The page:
“I have spent a good deal of my service in the Congress to develop this community,” said Rep. Eleanor Holmes-Norton, the District’s non-voting representative in Congress, “and I’m not going to stand by and see it torn up now that it’s been built up.”
Holmes-Norton made her comments at a community meeting at The Arthur Capper Senior Apartments, a low-income public housing unit that would be about 30 feet from the proposed trench. Though the VAT expansion proposal has been around for years, only a handful of the seniors at Arthur Capper say they had heard of it. This is of no fault of CSX, according to the company’s Director of Federal Affairs Stephen Flippin, who noted that more than 50 public meetings have been held and a community office has been set up in the neighborhood to field local residents’ questions.
“CSX has been active in the community throughout the region,” Flippin said at the November 23 community meeting. “Our goal with all of this is to demonstrate that we’re neighbors and part of this community as well.”
Part of the effort to demonstrate neighborly behavior, according to some residents, has been to hand out various accommodations throughout in neighborhood the last few months. Resident James McPhillips said he’s seen CSX employees handing out water bottles, and that the company has replaced the roof of a local church. His wife Jennifer said that CSX will occasionally host an outdoor movie in the summer, and has put up a new swing set in Garfield Park — a park which would be next to the trench.
“They’ll plant a tree here are there. But we’re not dumb,” Jennifer said. “They can’t hand out hot dog money and think that that’s going to be okay. We’re smarter than that.”
Just how “not dumb” the residents are could not be seen more clearly than at the community meeting, where nearly 100 people crammed into the Arthur Capper center’s conference room to confront CSX, DOT and D.C. DOT representatives. To say the mood was tense would be an understatement. After a preparatory meeting two days earlier, the seniors and neighbors came with cardboard signs the size of their torsos. “EPA Says CSX Ignores Kids And Elderly,” one said. “Keep Us Safe” another read.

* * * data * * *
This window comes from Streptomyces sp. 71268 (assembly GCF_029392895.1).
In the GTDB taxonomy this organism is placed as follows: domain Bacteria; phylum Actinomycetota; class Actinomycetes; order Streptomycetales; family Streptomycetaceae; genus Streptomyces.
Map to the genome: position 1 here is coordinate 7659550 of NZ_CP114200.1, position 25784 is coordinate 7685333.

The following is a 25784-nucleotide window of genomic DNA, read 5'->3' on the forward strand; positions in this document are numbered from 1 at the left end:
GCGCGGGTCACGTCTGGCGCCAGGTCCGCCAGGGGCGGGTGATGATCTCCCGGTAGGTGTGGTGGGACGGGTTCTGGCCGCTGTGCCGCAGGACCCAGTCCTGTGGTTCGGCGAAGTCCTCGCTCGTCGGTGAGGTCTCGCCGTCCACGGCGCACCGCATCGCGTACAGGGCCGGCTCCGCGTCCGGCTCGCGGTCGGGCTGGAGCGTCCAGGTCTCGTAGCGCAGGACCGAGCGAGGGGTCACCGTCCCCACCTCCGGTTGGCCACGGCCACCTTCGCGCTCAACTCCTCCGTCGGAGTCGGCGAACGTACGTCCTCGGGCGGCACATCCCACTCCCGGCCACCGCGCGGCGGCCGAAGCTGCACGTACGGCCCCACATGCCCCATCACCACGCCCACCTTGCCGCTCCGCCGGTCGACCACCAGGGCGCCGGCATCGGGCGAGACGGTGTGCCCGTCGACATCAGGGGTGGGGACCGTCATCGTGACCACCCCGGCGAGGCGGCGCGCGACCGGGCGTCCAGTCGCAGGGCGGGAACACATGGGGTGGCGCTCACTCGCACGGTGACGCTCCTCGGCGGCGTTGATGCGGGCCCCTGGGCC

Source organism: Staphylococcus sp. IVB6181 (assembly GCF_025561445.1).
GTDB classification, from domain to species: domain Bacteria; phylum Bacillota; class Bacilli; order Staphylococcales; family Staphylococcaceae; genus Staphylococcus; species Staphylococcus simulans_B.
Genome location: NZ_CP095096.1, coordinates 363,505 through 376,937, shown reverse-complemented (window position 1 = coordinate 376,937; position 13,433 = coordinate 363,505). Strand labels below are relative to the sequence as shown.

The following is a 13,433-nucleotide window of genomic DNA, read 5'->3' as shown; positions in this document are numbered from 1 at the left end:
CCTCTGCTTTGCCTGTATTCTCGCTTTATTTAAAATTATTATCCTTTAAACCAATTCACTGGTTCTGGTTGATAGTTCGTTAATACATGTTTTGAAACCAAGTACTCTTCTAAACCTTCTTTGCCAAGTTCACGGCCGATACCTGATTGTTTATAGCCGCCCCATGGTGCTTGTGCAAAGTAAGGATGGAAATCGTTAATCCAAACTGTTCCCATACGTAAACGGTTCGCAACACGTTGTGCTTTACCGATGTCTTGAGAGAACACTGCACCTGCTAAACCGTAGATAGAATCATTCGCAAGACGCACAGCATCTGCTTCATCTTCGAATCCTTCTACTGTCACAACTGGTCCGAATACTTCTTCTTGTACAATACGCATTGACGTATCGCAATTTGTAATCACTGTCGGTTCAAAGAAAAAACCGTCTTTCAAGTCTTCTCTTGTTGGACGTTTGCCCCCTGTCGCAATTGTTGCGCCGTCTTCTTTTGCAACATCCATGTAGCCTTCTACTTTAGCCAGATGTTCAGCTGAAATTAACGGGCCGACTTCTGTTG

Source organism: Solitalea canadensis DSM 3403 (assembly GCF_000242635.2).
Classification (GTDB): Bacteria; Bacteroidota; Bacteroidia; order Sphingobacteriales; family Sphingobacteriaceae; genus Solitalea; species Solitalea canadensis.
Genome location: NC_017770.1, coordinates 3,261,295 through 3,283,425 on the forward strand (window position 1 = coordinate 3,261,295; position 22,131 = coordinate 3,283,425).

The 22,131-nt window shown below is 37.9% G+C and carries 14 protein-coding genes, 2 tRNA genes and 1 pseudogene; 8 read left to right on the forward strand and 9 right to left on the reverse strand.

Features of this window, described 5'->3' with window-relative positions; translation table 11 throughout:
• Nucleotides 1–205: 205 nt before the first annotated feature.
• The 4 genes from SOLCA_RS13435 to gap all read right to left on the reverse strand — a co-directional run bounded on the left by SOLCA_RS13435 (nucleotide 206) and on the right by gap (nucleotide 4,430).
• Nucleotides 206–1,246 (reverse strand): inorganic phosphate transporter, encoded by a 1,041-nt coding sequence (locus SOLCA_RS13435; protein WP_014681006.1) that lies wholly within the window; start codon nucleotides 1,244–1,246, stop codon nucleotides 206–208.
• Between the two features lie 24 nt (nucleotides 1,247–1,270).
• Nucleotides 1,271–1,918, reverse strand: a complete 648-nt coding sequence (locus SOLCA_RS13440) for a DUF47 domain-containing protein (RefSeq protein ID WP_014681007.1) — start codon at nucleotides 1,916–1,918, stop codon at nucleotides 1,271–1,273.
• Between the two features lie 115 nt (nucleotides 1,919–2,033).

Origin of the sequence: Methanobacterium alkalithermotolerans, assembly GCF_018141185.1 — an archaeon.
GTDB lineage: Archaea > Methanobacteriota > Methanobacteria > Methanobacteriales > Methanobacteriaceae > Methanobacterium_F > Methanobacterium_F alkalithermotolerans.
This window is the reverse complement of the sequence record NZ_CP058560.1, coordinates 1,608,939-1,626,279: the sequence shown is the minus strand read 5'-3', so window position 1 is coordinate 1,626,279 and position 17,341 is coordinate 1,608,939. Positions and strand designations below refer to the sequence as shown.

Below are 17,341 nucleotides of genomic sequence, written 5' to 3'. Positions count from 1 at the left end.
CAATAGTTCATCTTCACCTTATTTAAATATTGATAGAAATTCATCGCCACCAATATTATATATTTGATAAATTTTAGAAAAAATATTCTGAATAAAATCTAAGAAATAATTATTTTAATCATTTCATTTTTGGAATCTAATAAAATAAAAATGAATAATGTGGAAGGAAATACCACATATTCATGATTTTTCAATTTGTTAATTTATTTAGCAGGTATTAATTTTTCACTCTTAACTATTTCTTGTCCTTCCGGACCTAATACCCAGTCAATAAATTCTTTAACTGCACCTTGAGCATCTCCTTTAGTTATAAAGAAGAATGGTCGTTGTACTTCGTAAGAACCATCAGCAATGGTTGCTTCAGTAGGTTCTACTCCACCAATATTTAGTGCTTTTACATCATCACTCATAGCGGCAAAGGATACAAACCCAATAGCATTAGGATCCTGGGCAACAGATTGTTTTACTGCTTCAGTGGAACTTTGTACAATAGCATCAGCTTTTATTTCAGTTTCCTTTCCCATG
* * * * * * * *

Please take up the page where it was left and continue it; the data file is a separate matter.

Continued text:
Resident Maureen Cohen Harrington, whose home would border the trench, clutched a copy of the 1600-page Draft Environmental Impact Statement (DEIS) — a document that is supposed to lay out the risks and impacts of the project and how to mitigate them — in her arms. It was the only copy in the room. CSX has a copy of the DEIS in its community office, but those who would like to read it must do so within the office, which is only open a few days a week. The document is also online, but being 1600 pages, it takes a considerable amount of time to download. Maureen, who is also an assistant general counsel at the Library of Congress, was able to get her own copy — not from CSX, but from Federal Highway Administration. Her book is now littered with colorful Post-Its marking critical passages.
Maureen, like many at the meeting, said she is concerned about a number of things. Increased air pollution from a five-year construction site next to her home. The fact that construction will periodically interrupt her gas, electric, and cable services. That increased vibrations from open-trench trains may crack the foundations of buildings, including the senior center. And after months of pouring over the DEIS, she is convinced that the VAT reconstruction is merely an excuse for CSX to attempt a crucial land-grab in the nation’s capital.
In order to come to that assumption, Maureen explained that CSX owns the Virginia Avenue Tunnel pursuant to a 1901 federal statute that created it. The statute only gave the railroad a 5-year deadline to build the tunnel and tracks. But that is not mentioned in the DEIS — nor is the fact that a 1885 Supreme Court case requires permission from Congress to move the tracks, which under CSX’s proposal, would be shifted by 25 feet or more.
At the community meeting, Maureen asked CSX whether it had been lobbying Congress for authority to expand its right-of-way in order to reconstruct and move the tunnel. Steve Flippin, the CSX Director of Federal Affairs, denied that the company was lobbying.
The crowd erupted in shouts and murmurs, while Flippin shook his head and moved on to the next question.
Something else that is not mentioned in the 1600-page DEIS is the word “accident,” which seems like a curious omission given the recent history of freight derailments.
Out of CSX’s 212 accidents reported in 2013, 99 were derailments. Sixty-four of the accidents included cars carrying hazardous materials, though only four involved the release of hazmats. But out of all railroad companies in America, CSX had the most incidents involving the release of hazardous materials, with most companies only chalking up two incidents this year. In one of CSX’s four cases, the train that derailed was only going two miles per hour, though that appears to have happened while the train was pulling into a rail yard –- something the District does not have.